Pride and Prejudice

Jane Austen
279
July 18, 2016
★★ (-53.16%) 🛈

I read this for a nascent classics book club I have become a part of. Sadly, I didn’t like it. It was a long haul, and I wouldn’t have finished it if not for the obligation.

The book is fundamentally about a whole slew of terrible things we should probably leave in the past. There are terrible social structures at work here about the almost forcible marrying of daughters, not allowing women to inherit estates, expectations of female behavior, the attitude of men towards their future wives, the effective payment of ransom/blackmail to protect a woman’s reputation, etc. The entire book is basically about women struggling against a male-dominated society without even really knowing it.

In the middle stands Elizabeth, who is either a novelty as the self-sustaining, outspoken female, or perhaps Austen planted her there on purpose to counterpoint the patriarchy. I hope the latter, but I’m not totally sure Austen was even that self-aware.

Beyond the subject matter and context, I wasn’t a fan of Austen’s writing style. It was ponderous. The entire plot was a mish-mash of men (Bingley, Wickham, Collins, etc. – only Darcy really stood out to me) and locations (Longborn, Netherfield, Pemberly, etc.) that all ran together. The action basically consists of people conversing and arguing with each other. Half the time I wasn’t sure what anyone’s motivation was.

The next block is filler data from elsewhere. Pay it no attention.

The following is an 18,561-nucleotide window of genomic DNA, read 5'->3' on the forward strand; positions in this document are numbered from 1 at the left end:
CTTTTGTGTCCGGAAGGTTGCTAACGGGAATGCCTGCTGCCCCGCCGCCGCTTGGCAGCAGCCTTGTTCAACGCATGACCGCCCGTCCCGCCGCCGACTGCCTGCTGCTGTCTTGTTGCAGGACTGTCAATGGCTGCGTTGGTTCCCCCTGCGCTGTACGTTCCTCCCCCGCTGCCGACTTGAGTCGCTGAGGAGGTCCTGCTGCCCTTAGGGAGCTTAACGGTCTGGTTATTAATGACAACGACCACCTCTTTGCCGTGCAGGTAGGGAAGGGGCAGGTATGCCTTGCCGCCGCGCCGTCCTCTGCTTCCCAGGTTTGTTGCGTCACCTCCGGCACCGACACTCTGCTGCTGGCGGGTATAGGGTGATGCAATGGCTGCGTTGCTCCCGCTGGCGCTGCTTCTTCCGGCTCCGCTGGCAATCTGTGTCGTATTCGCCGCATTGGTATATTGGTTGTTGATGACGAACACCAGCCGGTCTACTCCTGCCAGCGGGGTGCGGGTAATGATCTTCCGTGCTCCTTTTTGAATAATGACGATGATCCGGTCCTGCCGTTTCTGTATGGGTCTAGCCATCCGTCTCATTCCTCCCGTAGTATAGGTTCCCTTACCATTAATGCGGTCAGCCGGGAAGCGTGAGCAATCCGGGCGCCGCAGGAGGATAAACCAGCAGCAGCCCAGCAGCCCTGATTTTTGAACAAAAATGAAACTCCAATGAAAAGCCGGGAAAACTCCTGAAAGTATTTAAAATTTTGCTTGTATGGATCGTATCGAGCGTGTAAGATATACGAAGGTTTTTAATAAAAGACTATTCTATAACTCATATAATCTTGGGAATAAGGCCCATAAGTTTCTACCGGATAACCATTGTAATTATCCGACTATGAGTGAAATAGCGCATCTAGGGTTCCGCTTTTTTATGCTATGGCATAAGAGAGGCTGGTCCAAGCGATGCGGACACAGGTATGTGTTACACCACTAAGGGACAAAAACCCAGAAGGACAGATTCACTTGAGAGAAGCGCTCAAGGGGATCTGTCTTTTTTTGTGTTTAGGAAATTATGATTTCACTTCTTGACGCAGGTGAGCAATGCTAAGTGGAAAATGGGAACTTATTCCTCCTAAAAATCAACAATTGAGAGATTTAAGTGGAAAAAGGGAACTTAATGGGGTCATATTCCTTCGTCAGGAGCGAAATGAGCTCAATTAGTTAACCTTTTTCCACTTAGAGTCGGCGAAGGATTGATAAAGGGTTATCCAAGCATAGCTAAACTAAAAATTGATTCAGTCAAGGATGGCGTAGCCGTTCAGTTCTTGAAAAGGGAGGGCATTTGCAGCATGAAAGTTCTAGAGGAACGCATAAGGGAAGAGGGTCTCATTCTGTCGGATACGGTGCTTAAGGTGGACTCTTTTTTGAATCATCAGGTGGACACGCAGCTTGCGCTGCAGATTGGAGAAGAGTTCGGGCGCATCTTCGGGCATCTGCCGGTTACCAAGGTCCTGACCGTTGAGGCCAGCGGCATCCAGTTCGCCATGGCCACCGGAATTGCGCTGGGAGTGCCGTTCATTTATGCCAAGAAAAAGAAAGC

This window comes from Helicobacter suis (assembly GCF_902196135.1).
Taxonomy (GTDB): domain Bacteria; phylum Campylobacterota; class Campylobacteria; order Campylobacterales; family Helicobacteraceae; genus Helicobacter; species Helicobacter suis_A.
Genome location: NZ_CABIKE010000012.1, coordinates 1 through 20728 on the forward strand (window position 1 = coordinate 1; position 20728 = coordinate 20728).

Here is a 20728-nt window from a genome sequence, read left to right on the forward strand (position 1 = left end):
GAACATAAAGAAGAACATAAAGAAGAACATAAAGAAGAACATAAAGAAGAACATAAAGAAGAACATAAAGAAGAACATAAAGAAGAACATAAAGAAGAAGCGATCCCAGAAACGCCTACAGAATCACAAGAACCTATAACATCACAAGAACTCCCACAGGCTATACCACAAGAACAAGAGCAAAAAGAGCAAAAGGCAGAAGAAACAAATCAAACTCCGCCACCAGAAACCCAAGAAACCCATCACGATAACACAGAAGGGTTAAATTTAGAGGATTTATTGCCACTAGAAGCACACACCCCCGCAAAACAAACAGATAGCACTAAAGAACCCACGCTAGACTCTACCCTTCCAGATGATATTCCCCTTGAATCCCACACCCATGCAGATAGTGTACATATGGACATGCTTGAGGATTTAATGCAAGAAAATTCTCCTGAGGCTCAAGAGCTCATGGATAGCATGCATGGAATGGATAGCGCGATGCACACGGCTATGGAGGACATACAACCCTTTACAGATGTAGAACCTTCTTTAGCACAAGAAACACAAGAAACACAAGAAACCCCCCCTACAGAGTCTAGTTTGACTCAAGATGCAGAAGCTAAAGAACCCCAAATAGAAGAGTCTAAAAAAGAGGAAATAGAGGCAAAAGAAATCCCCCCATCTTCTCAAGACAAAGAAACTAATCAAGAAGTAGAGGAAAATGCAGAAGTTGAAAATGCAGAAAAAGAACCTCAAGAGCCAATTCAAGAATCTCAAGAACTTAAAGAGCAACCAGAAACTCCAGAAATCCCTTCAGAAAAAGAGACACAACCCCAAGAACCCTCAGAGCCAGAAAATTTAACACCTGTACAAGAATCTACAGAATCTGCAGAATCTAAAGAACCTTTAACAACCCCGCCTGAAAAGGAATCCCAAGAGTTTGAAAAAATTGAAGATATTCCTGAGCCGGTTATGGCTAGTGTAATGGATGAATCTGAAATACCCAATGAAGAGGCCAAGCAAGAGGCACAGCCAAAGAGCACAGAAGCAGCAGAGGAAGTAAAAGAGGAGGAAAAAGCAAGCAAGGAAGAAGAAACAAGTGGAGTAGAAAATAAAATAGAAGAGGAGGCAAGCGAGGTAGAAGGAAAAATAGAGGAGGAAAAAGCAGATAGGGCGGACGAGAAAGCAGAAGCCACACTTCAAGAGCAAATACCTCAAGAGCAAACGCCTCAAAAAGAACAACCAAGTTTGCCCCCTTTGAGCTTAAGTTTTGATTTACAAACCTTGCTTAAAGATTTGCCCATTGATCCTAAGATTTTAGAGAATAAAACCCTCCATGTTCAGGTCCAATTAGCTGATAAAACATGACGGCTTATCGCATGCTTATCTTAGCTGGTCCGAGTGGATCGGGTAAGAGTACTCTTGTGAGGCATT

I did learn that this book fits into a genre called a “novel of manners” which “a realistic story that concentrates the reader’s attention upon the customs and conversation, and the ways of thinking and valuing of the people of a social class.” That’s an accurate description – in addition to gender dynamics, this is a story about accepting or rejecting people based on their perceived economic value.

I have two daughters. I have told them that I will walk them down the aisle at their weddings, but I will not “give them away.” They’re not property to be given to anyone. Any man that marries either one of them will have to earn that right.

In that context, I struggled with the basic degradation of women in “Pride and Prejudice.” I suppose I should probably look at this as a description of the social mores of the time, but the entire thing made me wholly unsympathetic to all the men involved, which made enjoying the book problematic.

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